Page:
As families around the United States grapple with the infant formula shortage, some social media commentators have been asking: why don’t people just breastfeed? Isn’t that what everyone did before infant formula?
As a historian who studies the feeding of infants and children, I can tell you that breastfeeding has never been possible for everyone and people have always needed substitutes for breast milk. Not until the 20th century did alternative baby foods become reliable and nourishing, in the form of modern infant formula. Before that point, many families had to endure the agony of losing a baby to starvation, malnutrition, or related disease. Modern infant formula is a lifesaving marvel, not a luxury.
Throughout American history, people have been unable to or chosen not to breastfeed for a variety of reasons. Maybe the birthing parent didn’t have enough supply, or the baby could not latch properly. Maybe the mother had died in childbirth or needed to go back to work. Maybe the baby had been adopted or needed to be cared for by someone else.
Sometimes other people would breastfeed the baby. Friends or relatives might pitch in. Rich families had wet nurses, who were either servants or enslaved. Wet-nursed children often died, but not as frequently as the babies of wet nurses, deprived of their mothers’ milk.
An even riskier alternative was bottle-feeding or spoon-feeding. Infants ate soft or liquid foods made from animal milk, broth, or grains. In the 17th and 18th centuries, these foods were homemade; by the late 19th century, industrially produced options became available.
But until the 20th century, babies who were not breastfed often died. Only rarely could alternative foods meet infants’ nutritional needs, leaving many malnourished. In the days before refrigeration, modern food safety, most vaccines, or antibiotics, thousands died of diarrhea brought on by tainted food.
Breastfeeding rates declined sharply around the turn of the 20th century and stayed low for decades. As the historian Jacqueline Wolf describes, early-20th-century pediatricians pushed scheduled feeding (as opposed to on-demand), which hampered breast-milk production, and other practices that made breastfeeding more challenging. Without workplace protections for nursing or the modern technology of pumping, women working outside the home had no choice but to bottle feed.
During this same era, formula and baby-food companies advertised heavily to new parents, many of whom became convinced that formula was a more modern and scientific choice than breastfeeding. And, as the food industry became more regulated, alternative baby foods like modern formula did become safer and more nutritious than in the past. As a result, notes the historian Amy Bentley, most baby boomers ate commercial or homemade formula, not breast milk.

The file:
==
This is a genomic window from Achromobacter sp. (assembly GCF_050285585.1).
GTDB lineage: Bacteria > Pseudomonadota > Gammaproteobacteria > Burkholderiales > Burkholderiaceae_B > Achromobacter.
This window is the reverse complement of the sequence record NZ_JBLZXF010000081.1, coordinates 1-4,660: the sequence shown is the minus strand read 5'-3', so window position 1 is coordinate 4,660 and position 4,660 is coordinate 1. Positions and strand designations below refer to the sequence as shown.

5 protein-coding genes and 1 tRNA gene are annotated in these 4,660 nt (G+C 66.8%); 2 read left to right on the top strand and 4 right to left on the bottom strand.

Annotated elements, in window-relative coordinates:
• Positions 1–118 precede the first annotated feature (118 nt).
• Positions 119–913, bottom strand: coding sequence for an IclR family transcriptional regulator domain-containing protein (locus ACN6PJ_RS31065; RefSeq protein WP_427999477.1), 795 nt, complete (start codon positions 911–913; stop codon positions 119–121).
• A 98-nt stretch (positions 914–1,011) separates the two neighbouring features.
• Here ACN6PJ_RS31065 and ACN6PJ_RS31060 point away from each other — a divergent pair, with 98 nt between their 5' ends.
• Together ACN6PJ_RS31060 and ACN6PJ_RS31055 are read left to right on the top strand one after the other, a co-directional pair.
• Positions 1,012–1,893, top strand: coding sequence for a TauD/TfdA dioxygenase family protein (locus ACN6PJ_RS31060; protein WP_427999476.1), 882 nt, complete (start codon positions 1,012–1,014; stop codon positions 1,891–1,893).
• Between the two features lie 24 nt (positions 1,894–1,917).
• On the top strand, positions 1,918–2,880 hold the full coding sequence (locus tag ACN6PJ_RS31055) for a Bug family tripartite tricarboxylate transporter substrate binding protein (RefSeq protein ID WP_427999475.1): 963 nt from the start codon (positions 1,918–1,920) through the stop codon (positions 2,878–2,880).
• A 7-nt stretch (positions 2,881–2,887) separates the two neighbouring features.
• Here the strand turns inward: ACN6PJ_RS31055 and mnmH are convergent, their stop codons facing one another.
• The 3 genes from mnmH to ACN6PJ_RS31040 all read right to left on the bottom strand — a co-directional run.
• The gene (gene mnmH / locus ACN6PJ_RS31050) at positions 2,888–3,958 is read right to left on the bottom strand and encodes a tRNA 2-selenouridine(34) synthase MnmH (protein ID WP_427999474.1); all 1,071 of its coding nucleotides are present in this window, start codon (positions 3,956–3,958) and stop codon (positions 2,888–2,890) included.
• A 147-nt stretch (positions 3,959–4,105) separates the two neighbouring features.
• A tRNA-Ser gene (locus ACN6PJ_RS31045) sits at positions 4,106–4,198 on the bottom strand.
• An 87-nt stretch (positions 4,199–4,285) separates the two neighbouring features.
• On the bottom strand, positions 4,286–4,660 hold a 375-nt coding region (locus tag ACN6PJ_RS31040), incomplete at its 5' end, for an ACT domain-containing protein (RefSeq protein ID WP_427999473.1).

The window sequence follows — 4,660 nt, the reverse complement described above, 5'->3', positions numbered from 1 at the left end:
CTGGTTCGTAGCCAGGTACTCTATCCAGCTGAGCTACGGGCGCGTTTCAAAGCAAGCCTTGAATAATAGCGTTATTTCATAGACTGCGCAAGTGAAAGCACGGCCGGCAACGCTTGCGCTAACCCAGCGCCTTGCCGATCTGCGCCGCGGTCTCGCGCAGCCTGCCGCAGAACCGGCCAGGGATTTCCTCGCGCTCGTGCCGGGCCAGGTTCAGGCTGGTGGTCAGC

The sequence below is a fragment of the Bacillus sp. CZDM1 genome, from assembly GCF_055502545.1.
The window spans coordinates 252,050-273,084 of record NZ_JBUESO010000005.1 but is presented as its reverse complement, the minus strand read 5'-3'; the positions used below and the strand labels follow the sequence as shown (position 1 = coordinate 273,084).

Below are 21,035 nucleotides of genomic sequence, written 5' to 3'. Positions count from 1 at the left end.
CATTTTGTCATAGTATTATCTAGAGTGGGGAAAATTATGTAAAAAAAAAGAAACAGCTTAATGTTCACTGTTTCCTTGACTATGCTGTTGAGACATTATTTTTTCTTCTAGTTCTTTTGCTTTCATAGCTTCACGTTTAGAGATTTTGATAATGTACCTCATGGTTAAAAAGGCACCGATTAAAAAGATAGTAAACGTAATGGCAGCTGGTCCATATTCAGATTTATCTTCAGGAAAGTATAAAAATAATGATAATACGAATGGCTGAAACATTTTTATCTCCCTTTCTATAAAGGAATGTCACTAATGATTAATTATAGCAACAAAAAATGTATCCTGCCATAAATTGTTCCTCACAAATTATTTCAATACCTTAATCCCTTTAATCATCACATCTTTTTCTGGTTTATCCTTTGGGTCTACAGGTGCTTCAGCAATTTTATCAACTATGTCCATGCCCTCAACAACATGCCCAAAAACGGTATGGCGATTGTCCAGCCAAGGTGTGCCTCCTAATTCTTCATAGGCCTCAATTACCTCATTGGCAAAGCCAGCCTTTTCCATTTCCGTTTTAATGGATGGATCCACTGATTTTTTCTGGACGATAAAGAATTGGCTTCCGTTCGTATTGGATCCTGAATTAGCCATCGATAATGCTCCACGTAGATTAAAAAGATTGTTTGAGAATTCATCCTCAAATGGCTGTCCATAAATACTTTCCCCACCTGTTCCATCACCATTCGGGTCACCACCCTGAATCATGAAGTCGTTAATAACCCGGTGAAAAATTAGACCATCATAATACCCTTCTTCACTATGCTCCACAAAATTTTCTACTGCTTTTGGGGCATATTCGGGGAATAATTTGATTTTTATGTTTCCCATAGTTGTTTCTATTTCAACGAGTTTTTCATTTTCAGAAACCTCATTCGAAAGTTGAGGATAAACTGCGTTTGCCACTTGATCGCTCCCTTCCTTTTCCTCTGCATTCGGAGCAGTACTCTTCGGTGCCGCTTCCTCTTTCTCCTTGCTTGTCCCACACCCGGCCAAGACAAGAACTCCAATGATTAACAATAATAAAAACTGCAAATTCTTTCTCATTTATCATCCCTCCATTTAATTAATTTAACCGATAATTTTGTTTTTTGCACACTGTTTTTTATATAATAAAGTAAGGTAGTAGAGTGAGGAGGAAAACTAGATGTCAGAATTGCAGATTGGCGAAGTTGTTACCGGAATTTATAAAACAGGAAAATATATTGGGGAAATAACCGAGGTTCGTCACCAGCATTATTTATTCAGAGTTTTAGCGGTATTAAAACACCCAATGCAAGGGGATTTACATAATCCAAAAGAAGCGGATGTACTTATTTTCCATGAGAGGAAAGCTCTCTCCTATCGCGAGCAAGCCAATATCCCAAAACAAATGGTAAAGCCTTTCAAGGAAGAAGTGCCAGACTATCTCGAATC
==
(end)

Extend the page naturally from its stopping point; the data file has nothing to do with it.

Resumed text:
In the late 20th century, breastfeeding saw a renaissance in pediatrics, public health, and parenting. Now 84% of American newborns start out breastfeeding, but only 25.8% exclusively breastfeed until 6 months of age per CDC recommendations. Breastfeeding outcomes are heavily stratified by race and income; white and Asian babies breastfeed more than Black infants.
Although the U.S. has enshrined some protections for lactating workers, like workplace lactation rooms and insurance coverage of breast pumps, the lack of universal paid family leave still prevents some working parents from breastfeeding.
But even if the U.S. passed paid family leave and other policies to support parents, some families would still need or choose to use formula. Parents who need medications incompatible with breastfeeding. Adoptive or foster families. Kids with specific nutritional or allergy needs. Parents who just don’t want to breastfeed.
In the absence of modern infant formula, infants used to starve or die of disease from inadequate food. We are fortunate to live in an era where parents have multiple safe options for feeding their babies, but when these options become limited, as they are now, it is indeed a crisis. We do not want to return to the past.
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